An Industry Leader among Coating Applicators

Curtis Metal Finishing Company

The Curtis Metal Finishing Company has a lineage going back nearly a century, a client list that includes some of the biggest names in automotive and construction equipment manufacturing, and a reputation as a top-notch coatings applicator.
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When asked what else makes Curtis Metal stand out from the competition, Vice President of Technical Services Duane Drobnich says, “Number one would be the diversity of the coating systems that we apply. Number two would be the quality and technical services that we offer and our fast and reliable turnaround.”

Curtis provides several pre-treatment processes which include chemical and mechanical cleaning as well as a variety of phosphate technologies. “The proper cleaning of products and application of phosphate coatings is critical to our business. Basically, pre-treatment is the cleaning of the steel substrate to remove any residual oils, scale and/or oxides and to prepare the surface to promote greater adhesion and corrosion resistance of the additional coatings that we provide – it’s the foundation” explains Drobnich.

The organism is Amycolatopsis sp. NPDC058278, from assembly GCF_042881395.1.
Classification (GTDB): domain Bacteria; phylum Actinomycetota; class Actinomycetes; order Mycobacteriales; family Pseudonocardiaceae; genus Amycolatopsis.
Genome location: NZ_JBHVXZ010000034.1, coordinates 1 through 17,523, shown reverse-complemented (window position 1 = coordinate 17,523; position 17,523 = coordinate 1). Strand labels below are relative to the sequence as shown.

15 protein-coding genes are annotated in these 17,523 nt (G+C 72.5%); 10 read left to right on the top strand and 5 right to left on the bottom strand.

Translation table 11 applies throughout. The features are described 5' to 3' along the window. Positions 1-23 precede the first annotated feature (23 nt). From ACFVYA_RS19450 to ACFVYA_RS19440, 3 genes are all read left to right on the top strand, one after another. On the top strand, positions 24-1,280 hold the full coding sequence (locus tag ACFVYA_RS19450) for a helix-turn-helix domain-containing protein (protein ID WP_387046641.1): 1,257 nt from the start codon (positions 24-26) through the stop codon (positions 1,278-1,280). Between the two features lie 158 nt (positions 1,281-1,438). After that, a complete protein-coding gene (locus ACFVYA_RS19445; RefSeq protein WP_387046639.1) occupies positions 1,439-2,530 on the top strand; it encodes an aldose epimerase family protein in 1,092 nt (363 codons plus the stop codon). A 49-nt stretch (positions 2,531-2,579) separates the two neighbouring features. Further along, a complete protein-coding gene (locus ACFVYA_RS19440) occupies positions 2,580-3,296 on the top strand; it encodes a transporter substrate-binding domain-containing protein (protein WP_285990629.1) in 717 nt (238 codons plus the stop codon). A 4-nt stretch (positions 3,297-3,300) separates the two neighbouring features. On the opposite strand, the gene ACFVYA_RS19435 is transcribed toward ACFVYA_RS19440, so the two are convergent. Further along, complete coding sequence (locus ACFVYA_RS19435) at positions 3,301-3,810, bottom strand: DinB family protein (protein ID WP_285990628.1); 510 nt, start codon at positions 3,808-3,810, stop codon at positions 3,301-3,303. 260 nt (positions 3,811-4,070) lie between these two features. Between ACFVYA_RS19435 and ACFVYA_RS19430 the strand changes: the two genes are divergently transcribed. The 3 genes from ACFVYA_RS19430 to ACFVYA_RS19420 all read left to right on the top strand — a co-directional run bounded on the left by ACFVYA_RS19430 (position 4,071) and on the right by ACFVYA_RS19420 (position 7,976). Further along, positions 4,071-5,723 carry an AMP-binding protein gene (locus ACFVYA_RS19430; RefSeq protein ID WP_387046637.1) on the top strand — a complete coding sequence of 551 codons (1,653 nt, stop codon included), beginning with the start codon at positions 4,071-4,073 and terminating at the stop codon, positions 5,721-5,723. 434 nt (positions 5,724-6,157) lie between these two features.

The company applies engineered coatings on metal components and fasteners. Services include dip-spin coating and electrocoating. Dip spin coating entails “dipping bulk product into a vat of coating material, spinning off excess material via centrifugal force and then curing in an oven to provide a dry thin finish,” he says. Electrocoating, or e-coating for short, involves immersing parts into a water-based conduction paint solution and then introducing an electrical charge. This has the effect of making the coating or the paint adhere uniformly to the part after curing.

Regardless of the application, the company self-performs every step. “We don’t subcontract anything. Everything is done in-house,” notes Drobnich proudly.